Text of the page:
International jury upholds two-team protest over America's Cup rules change
Back from the brink. An international jury has upheld a protest by both Emirates Team New Zealand the Prada-backed Italians that changes to rules demanded by America's Cup race director Iain Murray which could have side-swiped competition for the 162-year old trophy that is the America's Cup.
The loud complaints from the pair of challengers to two of the safety recommendations which came out of a review following the death of British Olympic gold medallist Andrew 'Bart' Simpson were accompanied by a barrage of threats.
Murray said he would have to tell the US Coastguard that his recommendations, on which he implied the permit to race relied, could not be met.
The third challenger, Simpson's Swedish-financed Artemis team, said that if the new rules were not upheld they may be forced out of the event.
The Italians refused to take to the race track on San Francisco Bay until the jury decision was made, and was also indicating that it may pack its tents.
An early indication that the decision was going the Italians' way was made in a statement two hours before the jury decision was posted that they would continue to compete in the event. They were also seen to begin the lengthy preparation to launch their 72-foot wing-powered catamaran to line up in their Louis Vuitton Cup elimination clash with Artemis. Everyone knew that Artemis would not turn up as they work to prepare their new boat.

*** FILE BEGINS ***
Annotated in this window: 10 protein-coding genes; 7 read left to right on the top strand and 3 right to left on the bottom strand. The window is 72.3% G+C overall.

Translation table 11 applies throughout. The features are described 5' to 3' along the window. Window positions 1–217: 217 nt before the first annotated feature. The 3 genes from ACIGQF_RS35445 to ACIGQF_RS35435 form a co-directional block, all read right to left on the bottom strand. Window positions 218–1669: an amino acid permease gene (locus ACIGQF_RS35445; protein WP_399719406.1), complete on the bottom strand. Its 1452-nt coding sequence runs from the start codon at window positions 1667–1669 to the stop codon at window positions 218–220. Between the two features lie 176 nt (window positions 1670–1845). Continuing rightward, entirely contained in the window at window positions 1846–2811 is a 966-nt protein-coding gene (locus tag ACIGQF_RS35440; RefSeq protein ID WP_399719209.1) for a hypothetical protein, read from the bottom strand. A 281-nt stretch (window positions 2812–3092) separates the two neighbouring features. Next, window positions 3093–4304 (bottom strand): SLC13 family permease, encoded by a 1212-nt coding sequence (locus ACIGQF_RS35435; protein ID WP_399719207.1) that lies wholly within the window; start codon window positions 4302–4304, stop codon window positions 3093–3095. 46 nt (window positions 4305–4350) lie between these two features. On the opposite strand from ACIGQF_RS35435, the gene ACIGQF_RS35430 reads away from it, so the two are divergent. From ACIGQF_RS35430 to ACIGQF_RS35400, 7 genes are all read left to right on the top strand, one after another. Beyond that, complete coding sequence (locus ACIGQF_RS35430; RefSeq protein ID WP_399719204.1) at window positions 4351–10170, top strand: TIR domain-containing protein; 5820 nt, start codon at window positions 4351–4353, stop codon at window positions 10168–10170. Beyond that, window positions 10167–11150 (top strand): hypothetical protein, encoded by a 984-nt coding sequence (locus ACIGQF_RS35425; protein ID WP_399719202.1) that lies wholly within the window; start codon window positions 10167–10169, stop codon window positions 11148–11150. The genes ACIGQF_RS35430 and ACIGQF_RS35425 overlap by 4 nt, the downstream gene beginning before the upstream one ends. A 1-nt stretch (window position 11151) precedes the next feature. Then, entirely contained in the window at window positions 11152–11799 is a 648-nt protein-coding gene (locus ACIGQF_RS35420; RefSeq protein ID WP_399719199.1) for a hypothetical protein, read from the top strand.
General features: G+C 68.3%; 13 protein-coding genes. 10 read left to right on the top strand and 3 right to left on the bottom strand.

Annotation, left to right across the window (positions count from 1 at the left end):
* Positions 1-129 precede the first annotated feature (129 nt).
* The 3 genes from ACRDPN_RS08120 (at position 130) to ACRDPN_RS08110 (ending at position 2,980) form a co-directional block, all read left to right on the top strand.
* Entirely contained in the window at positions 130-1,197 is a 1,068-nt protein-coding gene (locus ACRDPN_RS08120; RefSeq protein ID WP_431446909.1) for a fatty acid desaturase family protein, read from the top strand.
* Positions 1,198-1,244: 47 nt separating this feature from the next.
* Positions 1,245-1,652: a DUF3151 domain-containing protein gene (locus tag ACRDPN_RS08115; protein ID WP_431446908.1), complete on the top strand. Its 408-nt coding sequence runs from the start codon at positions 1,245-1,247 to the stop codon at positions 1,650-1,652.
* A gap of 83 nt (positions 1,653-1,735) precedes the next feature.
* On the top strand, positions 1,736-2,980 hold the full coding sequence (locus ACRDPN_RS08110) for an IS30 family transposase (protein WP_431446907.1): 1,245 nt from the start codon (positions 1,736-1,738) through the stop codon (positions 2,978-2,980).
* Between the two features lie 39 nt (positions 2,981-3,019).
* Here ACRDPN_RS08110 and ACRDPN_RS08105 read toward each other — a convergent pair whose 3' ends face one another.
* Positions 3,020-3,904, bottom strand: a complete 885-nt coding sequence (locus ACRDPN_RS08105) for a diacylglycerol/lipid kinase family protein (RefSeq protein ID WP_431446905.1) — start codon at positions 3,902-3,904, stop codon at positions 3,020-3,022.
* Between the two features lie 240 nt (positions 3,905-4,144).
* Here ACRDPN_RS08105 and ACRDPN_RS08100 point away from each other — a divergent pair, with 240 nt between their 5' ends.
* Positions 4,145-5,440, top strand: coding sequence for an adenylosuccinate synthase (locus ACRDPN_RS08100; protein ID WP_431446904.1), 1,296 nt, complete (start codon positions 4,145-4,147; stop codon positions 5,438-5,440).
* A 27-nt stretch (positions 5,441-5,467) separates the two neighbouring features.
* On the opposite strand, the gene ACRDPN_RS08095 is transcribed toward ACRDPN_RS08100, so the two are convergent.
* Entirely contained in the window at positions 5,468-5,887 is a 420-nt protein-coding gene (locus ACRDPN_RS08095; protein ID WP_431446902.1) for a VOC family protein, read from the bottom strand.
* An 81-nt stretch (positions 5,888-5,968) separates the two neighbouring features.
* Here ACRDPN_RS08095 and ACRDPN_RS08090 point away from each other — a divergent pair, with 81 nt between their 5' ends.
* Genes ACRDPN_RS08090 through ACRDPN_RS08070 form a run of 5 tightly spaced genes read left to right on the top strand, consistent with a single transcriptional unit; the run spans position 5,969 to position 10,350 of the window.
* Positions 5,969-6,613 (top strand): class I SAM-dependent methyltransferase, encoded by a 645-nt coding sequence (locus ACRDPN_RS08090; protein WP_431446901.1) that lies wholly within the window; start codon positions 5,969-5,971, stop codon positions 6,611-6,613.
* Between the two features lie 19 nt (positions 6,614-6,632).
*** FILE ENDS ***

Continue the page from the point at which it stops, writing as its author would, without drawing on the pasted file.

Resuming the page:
The 193-paragraph decision from the five-person jury headed by Australian umpire Dave Tillett sets out all the arguments put forward by all the parties, including the coastguard, which said that marine event sponsors, in this case a combination of the America's Cup Event Authority and the Murray-led America's Cup Event management, were responsible for the safety of their own events.
Emirates Team New Zealand is pleased the jury has maintained the sanctity of the AC72 Class Rule in ruling that it can be changed only by unanimous consent of the competitors and the regatta director,“ said a spokesman for the team
”We have proposed that when Artemis is ready to race they be given dispensation from the class rule regarding rudder elevators so long as they otherwise comply with the class rule and the safety recommendations. This would require the consent of the other competitors and we would strongly urge this be given.“
Latest in Sport
Phil Jagielka: I may never win back England place, says Everton defender
Mario Balotelli: Staff at arson-hit Manchester Dogs' Home convinced Liverpool striker is behind five-figure donation
Rio Ferdinand mocks Jamie Carragher's Liverpudlian accent... but Liverpool man hits back at Londoner
Colombian women's cycling team kit that makes wearer appear naked is branded 'unacceptable' by UCI president
Comment: Alan Pardew is just a stooge for Mike Ashley who runs Newcastle like his shops – cheap foreign imports and a tame manager
- 2 Friends 20th anniversary: Alison Jackson photographs reunited cast
- 3 A bottle of wine a day is not bad for you and abstaining is worse than drinking, scientist claims
- 5 Free U2 album: How the most generous giveaway in music history turned into a PR disaster
Daniele Watts: Django Unchained actress detained by Los Angeles police after being mistaken for a prostitute
Scottish independence referendum: A nation divided against itself
Scottish referendum results: Cross-party consensus collapses amid Tory-Labour spat on the 'English question'
Scottish independence: David Cameron is becoming the 'George Bush of Britain'
Russia freezes Ukraine into submission: Kiev admits country doesn't have enough fuel for winter
Scottish independence: The Queen breaks silence on referendum debate – as think tank warns of £14bn black hole if Scotland votes Yes